• The first report from a technology studies group is calling for a new public-private model to win the technology competition with China. The Special Competitive Studies Project’s first report urged the government to set grand technology objectives to galvanize innovation in key areas like biotechnology and artificial intelligence. The nonprofit is a follow-up to the influential National Security Commission on AI. The report also suggested bringing government, industry and academia together to develop a national process for identifying important emerging technologies. The authors said the period between 2025 and 2030 will be a critical time in the US-China tech competition. (Federal News Network)
  • The Defense Department has taken dramatic action to deal with delays in a new governmentwide acquisition system. The delays have gotten so bad with the transition to the new unique entity identifier on that DoD isn’t requiring contractors to have a new number to do business with them for the next six weeks. The Defense Pricing and Contracting office issued a deviation to the FAR last week that lets contracting offices do business with companies who aren’t fully registered in the governmentwide acquisition system. DoD said the company just has to prove it has initiated or attempted to start the SAM registration process. The deviation lets the company not be actively registered in SAM until 30 days after award or the date of its first invoice, whichever comes first.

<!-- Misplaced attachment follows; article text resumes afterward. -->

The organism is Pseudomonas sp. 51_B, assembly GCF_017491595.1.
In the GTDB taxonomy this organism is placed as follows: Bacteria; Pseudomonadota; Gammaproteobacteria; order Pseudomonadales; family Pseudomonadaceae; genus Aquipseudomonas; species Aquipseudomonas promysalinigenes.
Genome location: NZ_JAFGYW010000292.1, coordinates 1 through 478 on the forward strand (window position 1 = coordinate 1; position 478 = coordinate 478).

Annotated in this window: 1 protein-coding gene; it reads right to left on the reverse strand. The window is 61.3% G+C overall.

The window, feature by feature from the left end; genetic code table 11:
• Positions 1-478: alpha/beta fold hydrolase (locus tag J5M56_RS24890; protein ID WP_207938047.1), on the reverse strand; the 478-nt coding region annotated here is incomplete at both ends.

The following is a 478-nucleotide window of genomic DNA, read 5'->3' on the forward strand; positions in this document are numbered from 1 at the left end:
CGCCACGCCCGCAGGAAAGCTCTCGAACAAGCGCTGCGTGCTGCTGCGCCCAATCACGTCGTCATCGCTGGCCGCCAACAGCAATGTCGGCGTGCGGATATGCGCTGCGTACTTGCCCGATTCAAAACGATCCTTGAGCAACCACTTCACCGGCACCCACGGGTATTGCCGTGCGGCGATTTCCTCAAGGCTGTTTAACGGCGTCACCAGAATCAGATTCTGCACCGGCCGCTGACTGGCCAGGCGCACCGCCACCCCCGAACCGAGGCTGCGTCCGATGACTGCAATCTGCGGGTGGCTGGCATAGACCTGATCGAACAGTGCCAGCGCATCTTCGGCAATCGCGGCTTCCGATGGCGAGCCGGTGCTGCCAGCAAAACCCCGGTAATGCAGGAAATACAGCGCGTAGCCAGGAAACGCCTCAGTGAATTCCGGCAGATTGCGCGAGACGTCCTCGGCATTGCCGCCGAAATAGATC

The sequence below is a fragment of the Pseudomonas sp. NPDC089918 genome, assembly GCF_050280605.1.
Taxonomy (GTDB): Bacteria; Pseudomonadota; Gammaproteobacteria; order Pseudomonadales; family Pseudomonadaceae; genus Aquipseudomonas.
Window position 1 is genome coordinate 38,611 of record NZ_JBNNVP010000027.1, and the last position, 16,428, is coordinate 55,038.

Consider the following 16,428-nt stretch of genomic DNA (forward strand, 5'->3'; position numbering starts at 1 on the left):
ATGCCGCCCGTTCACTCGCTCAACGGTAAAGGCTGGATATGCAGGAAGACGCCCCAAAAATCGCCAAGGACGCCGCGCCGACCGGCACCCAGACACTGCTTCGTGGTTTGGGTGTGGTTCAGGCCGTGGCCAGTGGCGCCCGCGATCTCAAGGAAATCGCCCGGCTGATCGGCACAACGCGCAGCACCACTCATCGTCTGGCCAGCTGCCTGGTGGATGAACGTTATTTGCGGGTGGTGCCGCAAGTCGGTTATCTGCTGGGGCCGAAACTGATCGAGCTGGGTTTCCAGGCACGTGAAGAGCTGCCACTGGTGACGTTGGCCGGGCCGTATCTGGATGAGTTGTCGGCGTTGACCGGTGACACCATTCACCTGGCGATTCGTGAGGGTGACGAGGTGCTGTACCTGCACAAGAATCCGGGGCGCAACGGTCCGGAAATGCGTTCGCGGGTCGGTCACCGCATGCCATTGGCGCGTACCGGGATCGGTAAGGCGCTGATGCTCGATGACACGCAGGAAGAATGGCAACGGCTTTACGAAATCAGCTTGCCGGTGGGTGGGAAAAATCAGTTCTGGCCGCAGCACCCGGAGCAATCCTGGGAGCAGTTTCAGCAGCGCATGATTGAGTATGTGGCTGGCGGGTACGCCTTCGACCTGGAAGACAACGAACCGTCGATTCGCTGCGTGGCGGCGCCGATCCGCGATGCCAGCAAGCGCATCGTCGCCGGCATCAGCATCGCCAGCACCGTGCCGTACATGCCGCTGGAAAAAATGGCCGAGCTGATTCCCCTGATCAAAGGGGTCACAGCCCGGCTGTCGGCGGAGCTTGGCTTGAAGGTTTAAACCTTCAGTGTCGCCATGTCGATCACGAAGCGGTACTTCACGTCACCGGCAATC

• The Biden administration fills two positions that are new to government and will run key initiatives. The White House appointed Dr. Renee Wegrzyn as the director of the Advanced Research Projects Agency for Health. The White House established the new research arm in May within the National Institutes of Health. Meanwhile, the Office of Management and Budget is naming Elizabeth Carr as Tribal Adviser to the director. The position is the first of its kind at OMB, created out of conversations with Tribal leaders. Carr will help coordinate Tribal priorities across OMB’s budgetary, management and regulatory functions, while working with other key leaders across government.
  • The Federal Labor Relations Authority issued a complaint against one leader at the Equal Employment Opportunity Commission. The authority claimed that EEOC’s field office director in Tampa, Florida, violated federal labor law by moving the bargaining unit out of its office location without holding union negotiations. The American Federation of Government Employees filed two unfair labor practice complaints last year against EEOC, regarding the mandated office evacuation. The commission said it’s in the process of reviewing the complaint.